The legacy of the founder of the Islamic Republic of Iran, Ayatollah Ruhollah Khomeini, is hotly debated within Iran's leadership. Reformists recall a “golden era” in which the former supreme leader oversaw a diverse political class that would only interfere in daily political affairs when forced to, often in their favor. Conservatives and hard-liners tend to remember Khomeini as a visionary leader who stubbornly stood up to the bullying of the West, especially the United States, and succeeded in so doing. Both narratives, and various other recountings of specific events, regardless of their accuracy, are often self-serving and used to criticize political enemies.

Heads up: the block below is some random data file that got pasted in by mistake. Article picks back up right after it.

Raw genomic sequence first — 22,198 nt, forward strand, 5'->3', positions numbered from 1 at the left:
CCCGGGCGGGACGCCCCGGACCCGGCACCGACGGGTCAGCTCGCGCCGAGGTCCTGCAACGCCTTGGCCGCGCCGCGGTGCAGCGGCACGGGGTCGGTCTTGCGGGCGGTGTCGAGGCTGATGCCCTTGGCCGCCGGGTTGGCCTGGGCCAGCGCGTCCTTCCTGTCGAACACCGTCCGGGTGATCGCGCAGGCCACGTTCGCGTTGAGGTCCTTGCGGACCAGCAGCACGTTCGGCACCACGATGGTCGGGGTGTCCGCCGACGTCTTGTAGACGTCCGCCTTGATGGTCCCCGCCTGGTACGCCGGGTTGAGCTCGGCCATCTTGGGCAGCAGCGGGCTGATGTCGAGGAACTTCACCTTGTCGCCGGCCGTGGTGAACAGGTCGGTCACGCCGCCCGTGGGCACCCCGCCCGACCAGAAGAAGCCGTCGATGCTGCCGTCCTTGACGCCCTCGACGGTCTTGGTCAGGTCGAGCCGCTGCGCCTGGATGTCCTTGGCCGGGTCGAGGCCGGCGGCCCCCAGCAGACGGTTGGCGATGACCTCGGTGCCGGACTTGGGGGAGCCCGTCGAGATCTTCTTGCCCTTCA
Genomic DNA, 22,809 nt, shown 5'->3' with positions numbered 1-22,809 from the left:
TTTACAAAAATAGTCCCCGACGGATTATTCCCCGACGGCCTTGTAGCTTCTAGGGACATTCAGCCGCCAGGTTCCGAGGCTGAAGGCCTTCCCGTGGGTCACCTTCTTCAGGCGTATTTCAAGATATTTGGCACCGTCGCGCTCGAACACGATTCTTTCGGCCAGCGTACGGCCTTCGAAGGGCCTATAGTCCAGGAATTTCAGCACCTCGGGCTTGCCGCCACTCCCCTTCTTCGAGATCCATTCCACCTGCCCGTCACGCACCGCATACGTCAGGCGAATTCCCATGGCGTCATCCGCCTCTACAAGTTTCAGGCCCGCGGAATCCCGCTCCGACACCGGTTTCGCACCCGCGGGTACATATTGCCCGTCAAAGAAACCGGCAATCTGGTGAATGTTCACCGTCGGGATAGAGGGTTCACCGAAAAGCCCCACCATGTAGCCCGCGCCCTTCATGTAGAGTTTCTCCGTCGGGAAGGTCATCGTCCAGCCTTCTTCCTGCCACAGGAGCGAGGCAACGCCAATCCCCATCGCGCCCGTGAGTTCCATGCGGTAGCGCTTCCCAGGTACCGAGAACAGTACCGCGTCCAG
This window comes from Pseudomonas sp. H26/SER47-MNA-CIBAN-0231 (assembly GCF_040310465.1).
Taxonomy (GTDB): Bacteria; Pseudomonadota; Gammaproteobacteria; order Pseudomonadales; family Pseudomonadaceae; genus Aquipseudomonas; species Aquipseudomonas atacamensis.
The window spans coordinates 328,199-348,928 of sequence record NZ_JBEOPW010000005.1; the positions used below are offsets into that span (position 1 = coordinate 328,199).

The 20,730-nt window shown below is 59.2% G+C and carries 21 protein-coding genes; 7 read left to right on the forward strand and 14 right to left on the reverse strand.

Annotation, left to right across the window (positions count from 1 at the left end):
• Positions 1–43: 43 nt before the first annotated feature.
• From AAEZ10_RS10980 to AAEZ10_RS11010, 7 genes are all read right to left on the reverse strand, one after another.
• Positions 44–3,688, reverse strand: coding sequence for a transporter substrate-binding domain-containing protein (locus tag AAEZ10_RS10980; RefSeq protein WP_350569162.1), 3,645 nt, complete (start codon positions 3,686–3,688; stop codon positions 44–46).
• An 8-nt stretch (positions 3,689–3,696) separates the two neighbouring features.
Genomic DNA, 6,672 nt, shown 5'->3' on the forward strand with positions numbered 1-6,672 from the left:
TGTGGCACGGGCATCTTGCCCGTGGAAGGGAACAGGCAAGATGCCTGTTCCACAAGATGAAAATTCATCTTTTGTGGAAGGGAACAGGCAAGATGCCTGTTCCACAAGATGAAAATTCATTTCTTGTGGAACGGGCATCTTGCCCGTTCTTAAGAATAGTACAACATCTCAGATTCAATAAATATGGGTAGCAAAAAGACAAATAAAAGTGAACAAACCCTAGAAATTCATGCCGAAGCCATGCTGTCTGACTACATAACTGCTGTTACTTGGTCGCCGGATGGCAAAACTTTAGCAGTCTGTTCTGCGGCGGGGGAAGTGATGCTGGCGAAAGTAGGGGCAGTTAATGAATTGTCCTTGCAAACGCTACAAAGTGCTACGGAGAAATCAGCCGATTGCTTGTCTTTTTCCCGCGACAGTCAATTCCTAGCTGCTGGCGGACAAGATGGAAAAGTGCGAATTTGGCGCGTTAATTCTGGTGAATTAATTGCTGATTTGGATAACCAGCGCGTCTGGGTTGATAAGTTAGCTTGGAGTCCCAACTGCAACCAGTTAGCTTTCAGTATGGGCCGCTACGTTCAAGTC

This year, on the anniversary of Khomeini's death, these competing narratives have risen to the surface once again and made headlines in the Iranian media. Ayatollah Ali Khamenei, who became supreme leader immediately after Khomeini, spoke out June 4 at the newly renovated Imam Khomeini Mausoleum south of Tehran against the dangers of “distorting” his character.